A balanced fertilizer is the best for overall plant growth as it is a mix of all the essential nutrients, where nitrogen promotes leaf growth phosphorus promotes root growth.
Keep Hostas in a Safe Environment
When you transplant hostas, you should put them in a safe environment with no danger of life so they can easily thrive.
Hostas are a user-friendly addition to any room, and they are also a great way to make your space look more vibrant, healthy, and inviting.
If they sense any minor danger, they will start showing the symptoms of shock, and you will notice that you cannot do anything about it as it is too late.
Similarly, dogs can eat your hostas, and when that happens, they lose the hope of living and stay in shock until they die.
If your pet does not like these plants and tries to attack them or play with them, you may have to change their position, or you can use a plastic cover.
I use a safe container to keep hostas in it, and I do not allow my pets anywhere near them, which keeps them healthy and alive.
You can use the plastic net and put it around the pot or container in which you put them and cover it tightly.
Hostas Roots Can Not Spread Properly
Another common reason for shock in hostas is that the pot you put it in is so tiny that its roots cannot correctly spread.
A root is one part of the plant that penetrates the ground to absorb water, minerals, and nutrients; it uses several mechanisms that give it its exceptional abilities.
These plants need plenty of room for roots to spread further and increase their vicinity, while small space means they do not have enough room to gain proper nutrients.
Large, strong roots refer to a strong base that produces a strong plant, while short roots grow a weak base, which may vanish in a heavy thunderstorm.
Hostas that grow in poor soils or places with a lot of competition from other plants spread their roots to find alternative sources of water and nutrients; when this happens, its root system can double or triple in size.
To continue growing and thriving, they need to spread their roots outward in search of necessary items.
Abundance of Light
Excess of bright sunlight shocks them and stops the natural process of their growth as they stop absorbing nutrients from the soil.
Hostas plants like shady places because they grow best under partial shade, and the leaves do not burn in the shade.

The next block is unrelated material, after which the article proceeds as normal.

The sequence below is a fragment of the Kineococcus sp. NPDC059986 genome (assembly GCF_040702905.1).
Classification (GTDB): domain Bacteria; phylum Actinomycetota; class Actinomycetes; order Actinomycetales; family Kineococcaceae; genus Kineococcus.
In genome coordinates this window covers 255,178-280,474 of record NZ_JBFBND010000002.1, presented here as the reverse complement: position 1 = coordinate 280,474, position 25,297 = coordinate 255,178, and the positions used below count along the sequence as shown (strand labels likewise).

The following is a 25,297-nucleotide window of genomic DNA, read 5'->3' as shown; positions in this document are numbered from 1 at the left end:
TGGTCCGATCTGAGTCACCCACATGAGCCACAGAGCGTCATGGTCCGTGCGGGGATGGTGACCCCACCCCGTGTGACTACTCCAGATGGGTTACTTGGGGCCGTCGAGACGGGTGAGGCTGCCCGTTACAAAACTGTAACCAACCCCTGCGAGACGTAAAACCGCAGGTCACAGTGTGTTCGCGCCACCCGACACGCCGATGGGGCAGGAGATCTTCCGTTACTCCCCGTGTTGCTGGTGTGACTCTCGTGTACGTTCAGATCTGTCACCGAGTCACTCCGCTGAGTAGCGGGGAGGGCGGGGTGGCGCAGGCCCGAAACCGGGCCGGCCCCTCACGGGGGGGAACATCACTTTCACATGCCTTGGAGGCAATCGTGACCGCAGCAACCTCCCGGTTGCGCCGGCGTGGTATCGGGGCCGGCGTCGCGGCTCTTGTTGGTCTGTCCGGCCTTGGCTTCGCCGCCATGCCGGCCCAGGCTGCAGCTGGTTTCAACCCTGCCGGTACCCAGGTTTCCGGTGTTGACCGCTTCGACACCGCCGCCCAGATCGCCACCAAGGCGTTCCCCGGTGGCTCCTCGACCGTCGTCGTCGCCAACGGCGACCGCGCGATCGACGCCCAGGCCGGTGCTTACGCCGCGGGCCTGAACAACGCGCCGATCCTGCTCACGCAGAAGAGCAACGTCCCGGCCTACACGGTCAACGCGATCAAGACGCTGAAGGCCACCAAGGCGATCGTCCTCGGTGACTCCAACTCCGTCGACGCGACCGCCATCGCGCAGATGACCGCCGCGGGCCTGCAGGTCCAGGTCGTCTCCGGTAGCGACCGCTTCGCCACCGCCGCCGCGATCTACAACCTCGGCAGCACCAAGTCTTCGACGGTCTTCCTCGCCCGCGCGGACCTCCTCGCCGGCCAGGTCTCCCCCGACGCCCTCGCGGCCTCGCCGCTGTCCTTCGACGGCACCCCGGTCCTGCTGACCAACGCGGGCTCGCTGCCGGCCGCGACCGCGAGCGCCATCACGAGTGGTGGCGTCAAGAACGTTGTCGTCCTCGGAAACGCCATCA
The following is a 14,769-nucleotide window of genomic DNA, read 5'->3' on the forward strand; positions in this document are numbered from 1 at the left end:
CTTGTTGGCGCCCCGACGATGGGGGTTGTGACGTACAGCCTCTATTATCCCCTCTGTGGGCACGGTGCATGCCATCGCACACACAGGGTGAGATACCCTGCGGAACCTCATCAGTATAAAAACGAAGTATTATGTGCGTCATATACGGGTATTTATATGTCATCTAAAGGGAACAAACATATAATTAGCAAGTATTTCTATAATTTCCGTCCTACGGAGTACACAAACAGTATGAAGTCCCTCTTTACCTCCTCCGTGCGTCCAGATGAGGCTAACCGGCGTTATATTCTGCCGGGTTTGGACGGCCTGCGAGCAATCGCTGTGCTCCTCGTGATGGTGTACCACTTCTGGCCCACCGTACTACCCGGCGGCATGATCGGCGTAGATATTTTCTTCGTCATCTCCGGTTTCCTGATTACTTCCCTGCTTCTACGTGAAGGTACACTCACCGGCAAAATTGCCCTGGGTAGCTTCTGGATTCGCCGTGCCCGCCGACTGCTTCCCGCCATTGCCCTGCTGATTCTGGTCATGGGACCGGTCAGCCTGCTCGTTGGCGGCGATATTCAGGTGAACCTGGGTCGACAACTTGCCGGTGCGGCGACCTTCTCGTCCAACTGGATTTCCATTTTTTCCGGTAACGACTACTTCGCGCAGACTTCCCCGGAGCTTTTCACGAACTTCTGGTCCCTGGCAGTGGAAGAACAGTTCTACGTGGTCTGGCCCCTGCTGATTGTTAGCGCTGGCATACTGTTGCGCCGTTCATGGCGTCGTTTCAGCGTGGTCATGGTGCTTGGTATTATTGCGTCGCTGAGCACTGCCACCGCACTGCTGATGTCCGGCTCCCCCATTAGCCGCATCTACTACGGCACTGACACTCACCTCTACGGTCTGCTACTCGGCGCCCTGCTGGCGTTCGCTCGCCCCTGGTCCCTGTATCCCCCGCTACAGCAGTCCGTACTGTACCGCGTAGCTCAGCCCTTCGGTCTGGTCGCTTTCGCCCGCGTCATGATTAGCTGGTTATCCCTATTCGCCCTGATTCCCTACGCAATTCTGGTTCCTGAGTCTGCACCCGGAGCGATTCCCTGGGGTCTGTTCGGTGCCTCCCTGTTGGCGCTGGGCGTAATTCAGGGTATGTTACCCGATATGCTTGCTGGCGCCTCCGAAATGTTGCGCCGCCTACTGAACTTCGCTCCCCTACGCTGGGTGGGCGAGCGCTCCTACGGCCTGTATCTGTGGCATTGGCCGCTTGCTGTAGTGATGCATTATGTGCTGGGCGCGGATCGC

Most of them do not grow in full sunlight, especially when they are young.
If you have a shaded yard, you can put the container in that yard, and this way, you can probably grow hostas.
If your yard gets at least 4-6 hours of direct sunlight per day, hostas would not be a good choice for you.
On the other hand, if your small garden receives a lot of shade from trees, buildings, or fences, you can most likely grow it.
Symptoms of Shock in Hostas
There are specific symptoms of shock that you will notice if you do not take proper care of your plant, and they will eventually die. These symptoms are as follows.
Curling of Leaves
Curling leaves indicate a problem; the hostas plant is in shock, which may be because of too little water or getting too much fertilizer.
On the other hand, it can be due to environmental issues, like extremely hot or freezing temperatures.
If you are not sure why their leaves are curling, take a closer look at the roots, which will help you understand the issue.
The Colors of Leaves Start Changing
They have leaves of different colors, but when they are in shock, the color of leaves changes significantly.
For example, its standard color is light green or yellow, but if its surrounding environment is unsafe or has excessive light, its leaves will start turning brown.
After that brown color of the leaves, they will start dropping from the hostas plant, and finally, the plant will die soon.
Reduction In New Flowers And Leaves
Whenever you notice a reduction in the production of new flowers or leaves and the plant is not growing, you should know that there is some problem.
The reduction may be because some bug is eating the leaves, or it may be because the hostas plant is in shock.